Celebrate Sukkot, Bono style
The U2 rocker's advocacy group, which fights poverty in the Horn of Africa, releases PDF booklet that links the desperate situation in Africa with the ancient Jewish holiday.
Two words you don’t often see in the same sentence: Bono and Sukkot.
But the U2 rocker/activist’s ONE advocacy group, which fights poverty in the Horn of Africa, has released a PDF booklet that links the desperate situation in Africa with the ancient Jewish holiday.
Read more about Sukkot in the United States on the Jewish Journal.
On Sukkot we gather in flimsy booths to remember when the Children of Israel wandered through the desert. But a fragile, hungry existence is the daily reality for millions of Africans.
The pamphlet provides Jews observing the holiday, and their rabbis, with facts, figures, text and rituals to make the connection between the lessons of Sukkot and the reality of Africa. The purpose, according to the project’s creator Marc Friend, an intern at the American Jewish World Service, is to inspire Jews to act to address the situation.
The three-page pamphlet states:
In Jewish tradition, the holiday of Sukkot, the Feast of Tabernacles, provides a time for one to remember the journey from Egypt to the Promised Land and to celebrate the benefits of the harvest, by living in temporary structures, a Sukkah for a week.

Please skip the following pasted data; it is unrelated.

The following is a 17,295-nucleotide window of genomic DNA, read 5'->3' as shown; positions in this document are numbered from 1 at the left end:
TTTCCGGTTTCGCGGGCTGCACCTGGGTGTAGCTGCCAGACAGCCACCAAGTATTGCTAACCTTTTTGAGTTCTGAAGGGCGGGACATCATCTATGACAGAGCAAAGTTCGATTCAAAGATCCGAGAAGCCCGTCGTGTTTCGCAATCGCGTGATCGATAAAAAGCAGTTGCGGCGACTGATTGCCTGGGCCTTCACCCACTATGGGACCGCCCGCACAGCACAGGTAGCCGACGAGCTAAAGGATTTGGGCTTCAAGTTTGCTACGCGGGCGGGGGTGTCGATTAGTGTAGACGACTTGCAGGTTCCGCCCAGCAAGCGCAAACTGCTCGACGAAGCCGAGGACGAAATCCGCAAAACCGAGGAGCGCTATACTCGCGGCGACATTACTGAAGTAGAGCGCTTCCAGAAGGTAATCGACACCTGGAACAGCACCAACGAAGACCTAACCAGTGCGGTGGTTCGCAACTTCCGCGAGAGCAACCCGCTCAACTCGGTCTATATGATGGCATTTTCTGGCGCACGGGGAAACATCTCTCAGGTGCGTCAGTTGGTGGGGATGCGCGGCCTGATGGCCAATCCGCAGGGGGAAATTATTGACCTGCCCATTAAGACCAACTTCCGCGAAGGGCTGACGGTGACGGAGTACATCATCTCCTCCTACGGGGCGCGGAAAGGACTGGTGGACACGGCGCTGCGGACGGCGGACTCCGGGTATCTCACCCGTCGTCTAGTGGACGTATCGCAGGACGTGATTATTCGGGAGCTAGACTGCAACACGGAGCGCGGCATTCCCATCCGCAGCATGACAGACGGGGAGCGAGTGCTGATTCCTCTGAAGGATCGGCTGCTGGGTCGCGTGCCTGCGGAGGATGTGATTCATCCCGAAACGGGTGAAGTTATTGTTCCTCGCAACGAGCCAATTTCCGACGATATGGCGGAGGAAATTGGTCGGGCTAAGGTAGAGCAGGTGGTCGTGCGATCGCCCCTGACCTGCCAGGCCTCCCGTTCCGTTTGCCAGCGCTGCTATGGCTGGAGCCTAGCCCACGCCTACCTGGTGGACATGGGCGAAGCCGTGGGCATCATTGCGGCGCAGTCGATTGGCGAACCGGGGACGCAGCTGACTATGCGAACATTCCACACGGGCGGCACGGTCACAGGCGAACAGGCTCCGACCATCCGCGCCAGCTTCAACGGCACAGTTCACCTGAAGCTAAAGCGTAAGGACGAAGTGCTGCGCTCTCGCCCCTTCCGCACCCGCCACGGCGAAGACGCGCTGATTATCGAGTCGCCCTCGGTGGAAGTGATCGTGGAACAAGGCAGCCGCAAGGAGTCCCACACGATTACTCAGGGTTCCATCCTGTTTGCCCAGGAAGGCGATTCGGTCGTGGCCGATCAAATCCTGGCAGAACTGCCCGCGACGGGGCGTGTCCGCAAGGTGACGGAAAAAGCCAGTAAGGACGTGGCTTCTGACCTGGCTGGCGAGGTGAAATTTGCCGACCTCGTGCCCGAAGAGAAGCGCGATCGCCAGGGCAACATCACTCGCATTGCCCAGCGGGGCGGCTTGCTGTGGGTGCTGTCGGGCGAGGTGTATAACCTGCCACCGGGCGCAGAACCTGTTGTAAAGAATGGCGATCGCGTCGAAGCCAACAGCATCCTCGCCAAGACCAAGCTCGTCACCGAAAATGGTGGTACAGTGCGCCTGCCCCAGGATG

Yet, for millions in the Horn of Africa, living in temporary structures is a reality. Currently the Horn of Africa is experiencing its worst drought in 60 years. More than 13 million people, mostly nomadic pastoralists and farmers in parts of Somalia, Kenya and Ethiopia are severely lacking access to food.
Instead of being able to celebrate the harvest, these millions are left hungry and powerless.
The holiday of Sukkot provides an opportunity to celebrate our past, but recognize that while we are free, others are still wondering the desert.
As the Horn of Africa faces such high levels of human suffering, we can draw on our Jewish values and raise our voices together.
Bono founded ONE in 2002. (He wrote the song, “One,” in 1992. Monies from that went to benefit AIDS research.)
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